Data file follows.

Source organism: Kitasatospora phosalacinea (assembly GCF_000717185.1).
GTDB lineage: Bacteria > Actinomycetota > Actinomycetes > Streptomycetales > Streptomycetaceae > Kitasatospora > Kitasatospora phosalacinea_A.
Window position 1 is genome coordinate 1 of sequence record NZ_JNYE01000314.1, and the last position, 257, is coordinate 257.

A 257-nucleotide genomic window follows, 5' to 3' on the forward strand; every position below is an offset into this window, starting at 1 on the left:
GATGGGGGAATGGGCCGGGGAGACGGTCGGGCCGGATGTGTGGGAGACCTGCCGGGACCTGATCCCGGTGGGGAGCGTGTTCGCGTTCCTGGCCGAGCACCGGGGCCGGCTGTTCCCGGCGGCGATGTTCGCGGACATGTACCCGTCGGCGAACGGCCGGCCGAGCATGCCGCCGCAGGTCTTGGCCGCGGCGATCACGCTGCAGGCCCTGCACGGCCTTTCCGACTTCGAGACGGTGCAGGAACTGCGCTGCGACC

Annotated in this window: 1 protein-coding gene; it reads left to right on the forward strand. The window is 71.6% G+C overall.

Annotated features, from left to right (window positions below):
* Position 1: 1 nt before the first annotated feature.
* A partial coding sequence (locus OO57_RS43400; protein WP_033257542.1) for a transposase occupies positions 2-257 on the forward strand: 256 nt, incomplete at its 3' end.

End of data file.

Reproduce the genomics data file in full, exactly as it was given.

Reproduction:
Source organism: Kitasatospora phosalacinea (assembly GCF_000717185.1).
GTDB lineage: Bacteria > Actinomycetota > Actinomycetes > Streptomycetales > Streptomycetaceae > Kitasatospora > Kitasatospora phosalacinea_A.
Window position 1 is genome coordinate 1 of sequence record NZ_JNYE01000314.1, and the last position, 257, is coordinate 257.

A 257-nucleotide genomic window follows, 5' to 3' on the forward strand; every position below is an offset into this window, starting at 1 on the left:
GATGGGGGAATGGGCCGGGGAGACGGTCGGGCCGGATGTGTGGGAGACCTGCCGGGACCTGATCCCGGTGGGGAGCGTGTTCGCGTTCCTGGCCGAGCACCGGGGCCGGCTGTTCCCGGCGGCGATGTTCGCGGACATGTACCCGTCGGCGAACGGCCGGCCGAGCATGCCGCCGCAGGTCTTGGCCGCGGCGATCACGCTGCAGGCCCTGCACGGCCTTTCCGACTTCGAGACGGTGCAGGAACTGCGCTGCGACC

Annotated in this window: 1 protein-coding gene; it reads left to right on the forward strand. The window is 71.6% G+C overall.

Annotated features, from left to right (window positions below):
* Position 1: 1 nt before the first annotated feature.
* A partial coding sequence (locus OO57_RS43400; protein WP_033257542.1) for a transposase occupies positions 2-257 on the forward strand: 256 nt, incomplete at its 3' end.